OT: forum etiquette

Sivakatirswami katir at hindu.org
Tue Mar 7 22:40:20 EST 2006


I thought this site useful:

http://www.catb.org/~esr/faqs/smart-questions.html

and particularly this section:

===========
Don't claim that you have found a bug

When you are having problems with a piece of software, don't claim  
you have found a bug unless you are very, very sure of your ground.  
Hint: unless you can provide a source-code patch that fixes the  
problem, or a regression test against a previous version that  
demonstrates incorrect behavior, you are probably not sure enough.  
This applies to webpages and documentation, too; if you have found a  
documentation “bug”, you should supply replacement text and which  
pages it should go on.

Remember, there are many other users that are not experiencing your  
problem. Otherwise you would have learned about it while reading the  
documentation and searching the Web (you did do that before  
complaining, didn't you?). This means that very probably it is you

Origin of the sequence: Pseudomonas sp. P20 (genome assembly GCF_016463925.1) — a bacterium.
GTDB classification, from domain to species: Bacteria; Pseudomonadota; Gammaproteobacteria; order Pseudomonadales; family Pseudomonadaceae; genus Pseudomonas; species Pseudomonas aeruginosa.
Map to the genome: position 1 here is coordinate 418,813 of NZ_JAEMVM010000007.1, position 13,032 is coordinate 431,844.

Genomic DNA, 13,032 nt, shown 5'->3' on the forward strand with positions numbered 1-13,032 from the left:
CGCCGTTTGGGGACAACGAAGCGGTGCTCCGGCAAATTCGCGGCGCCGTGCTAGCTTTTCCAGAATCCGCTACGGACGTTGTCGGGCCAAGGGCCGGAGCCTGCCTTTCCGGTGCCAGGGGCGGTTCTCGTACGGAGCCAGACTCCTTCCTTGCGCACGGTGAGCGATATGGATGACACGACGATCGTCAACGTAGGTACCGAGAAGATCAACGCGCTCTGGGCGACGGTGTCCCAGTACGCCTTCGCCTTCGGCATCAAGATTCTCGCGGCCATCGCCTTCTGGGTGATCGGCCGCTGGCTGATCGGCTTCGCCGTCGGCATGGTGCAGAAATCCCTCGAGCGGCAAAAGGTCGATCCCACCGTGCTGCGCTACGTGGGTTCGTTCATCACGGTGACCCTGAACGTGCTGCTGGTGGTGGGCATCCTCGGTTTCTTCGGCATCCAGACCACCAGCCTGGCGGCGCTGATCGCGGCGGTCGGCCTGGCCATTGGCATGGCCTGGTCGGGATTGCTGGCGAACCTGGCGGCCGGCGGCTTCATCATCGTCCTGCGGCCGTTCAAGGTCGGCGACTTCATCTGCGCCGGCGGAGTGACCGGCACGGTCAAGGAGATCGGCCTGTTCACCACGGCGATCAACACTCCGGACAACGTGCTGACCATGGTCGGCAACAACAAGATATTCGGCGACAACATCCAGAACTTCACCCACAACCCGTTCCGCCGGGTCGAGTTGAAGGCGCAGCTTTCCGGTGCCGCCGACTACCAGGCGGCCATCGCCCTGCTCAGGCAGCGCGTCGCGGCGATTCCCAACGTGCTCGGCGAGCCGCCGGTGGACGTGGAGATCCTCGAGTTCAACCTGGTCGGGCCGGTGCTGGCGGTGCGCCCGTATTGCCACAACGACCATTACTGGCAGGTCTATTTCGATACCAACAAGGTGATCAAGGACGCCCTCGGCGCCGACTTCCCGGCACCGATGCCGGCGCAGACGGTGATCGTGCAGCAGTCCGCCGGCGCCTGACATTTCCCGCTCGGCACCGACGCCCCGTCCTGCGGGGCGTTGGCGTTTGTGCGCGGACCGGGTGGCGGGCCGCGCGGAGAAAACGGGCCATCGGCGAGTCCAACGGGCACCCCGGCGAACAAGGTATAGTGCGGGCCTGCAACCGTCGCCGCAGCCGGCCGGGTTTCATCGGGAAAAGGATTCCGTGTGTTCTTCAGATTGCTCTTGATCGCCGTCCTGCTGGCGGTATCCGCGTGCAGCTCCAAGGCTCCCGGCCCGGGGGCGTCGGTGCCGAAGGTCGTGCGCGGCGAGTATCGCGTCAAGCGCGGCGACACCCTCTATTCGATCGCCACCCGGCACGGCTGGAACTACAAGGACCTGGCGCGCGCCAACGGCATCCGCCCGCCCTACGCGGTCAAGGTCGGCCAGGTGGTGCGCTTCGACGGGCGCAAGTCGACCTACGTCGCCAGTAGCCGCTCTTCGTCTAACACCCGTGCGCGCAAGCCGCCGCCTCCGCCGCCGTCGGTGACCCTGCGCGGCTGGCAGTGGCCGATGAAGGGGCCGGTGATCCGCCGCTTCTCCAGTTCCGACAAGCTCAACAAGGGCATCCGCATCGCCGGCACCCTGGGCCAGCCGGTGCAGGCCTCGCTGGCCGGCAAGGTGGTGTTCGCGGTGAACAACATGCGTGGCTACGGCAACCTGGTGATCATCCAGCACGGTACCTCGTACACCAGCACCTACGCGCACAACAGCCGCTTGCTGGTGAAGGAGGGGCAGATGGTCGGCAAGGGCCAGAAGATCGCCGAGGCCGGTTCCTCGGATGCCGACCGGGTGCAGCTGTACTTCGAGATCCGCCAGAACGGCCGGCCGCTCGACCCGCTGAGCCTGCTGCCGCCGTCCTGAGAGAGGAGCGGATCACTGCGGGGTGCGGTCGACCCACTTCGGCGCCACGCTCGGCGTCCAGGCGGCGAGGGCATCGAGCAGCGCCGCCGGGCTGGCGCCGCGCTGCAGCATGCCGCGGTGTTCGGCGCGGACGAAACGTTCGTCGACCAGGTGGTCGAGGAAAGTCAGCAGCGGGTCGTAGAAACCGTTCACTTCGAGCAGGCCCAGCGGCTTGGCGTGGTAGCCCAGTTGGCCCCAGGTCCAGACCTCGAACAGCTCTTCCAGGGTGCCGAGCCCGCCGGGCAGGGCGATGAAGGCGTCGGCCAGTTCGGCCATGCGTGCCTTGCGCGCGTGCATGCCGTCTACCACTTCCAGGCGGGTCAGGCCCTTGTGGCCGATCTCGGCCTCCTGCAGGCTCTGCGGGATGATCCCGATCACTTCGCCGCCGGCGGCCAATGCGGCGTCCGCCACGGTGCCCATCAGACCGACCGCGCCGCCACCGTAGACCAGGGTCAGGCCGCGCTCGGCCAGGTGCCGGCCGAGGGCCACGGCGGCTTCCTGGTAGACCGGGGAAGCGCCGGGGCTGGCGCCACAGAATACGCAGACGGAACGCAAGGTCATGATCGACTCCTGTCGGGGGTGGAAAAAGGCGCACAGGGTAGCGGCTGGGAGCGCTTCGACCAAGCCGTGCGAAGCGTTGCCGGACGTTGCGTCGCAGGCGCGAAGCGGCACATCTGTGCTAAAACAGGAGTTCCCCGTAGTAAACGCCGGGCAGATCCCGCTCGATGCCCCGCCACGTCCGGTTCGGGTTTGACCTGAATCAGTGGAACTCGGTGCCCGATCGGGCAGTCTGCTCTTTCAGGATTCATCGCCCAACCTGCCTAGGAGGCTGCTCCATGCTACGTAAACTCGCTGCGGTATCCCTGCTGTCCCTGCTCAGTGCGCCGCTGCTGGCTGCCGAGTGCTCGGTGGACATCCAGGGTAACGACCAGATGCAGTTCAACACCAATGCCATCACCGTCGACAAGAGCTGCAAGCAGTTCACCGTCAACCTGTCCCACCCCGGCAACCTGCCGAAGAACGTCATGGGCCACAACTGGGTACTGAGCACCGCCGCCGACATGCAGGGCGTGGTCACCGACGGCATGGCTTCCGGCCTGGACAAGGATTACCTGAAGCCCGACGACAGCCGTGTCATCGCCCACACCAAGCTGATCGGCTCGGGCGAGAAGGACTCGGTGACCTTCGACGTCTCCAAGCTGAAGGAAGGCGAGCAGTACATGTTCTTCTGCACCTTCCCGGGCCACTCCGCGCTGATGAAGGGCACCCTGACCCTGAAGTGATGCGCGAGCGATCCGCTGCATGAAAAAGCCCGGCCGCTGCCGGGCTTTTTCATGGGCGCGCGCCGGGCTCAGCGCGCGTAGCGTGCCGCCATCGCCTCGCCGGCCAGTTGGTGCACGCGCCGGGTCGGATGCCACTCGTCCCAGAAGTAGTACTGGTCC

who are doing something wrong, not the software.

The people who wrote the software work very hard to make it work as  
well as possible. If you claim you have found a bug, you'll be  
impugning their competence, which may offend some of them even if you  
are correct. It's especially undiplomatic to yell “bug” in the  
Subject line.

When asking your question, it is best to write as though you assume  
you are doing something wrong, even if you are privately pretty sure  
you have found an actual bug. If there really is a bug, you will hear  
about it in the answer. Play it so the maintainers will want to  
apologize to you if the bug is real, rather than so that you will owe  
them an apology if you have messed up.


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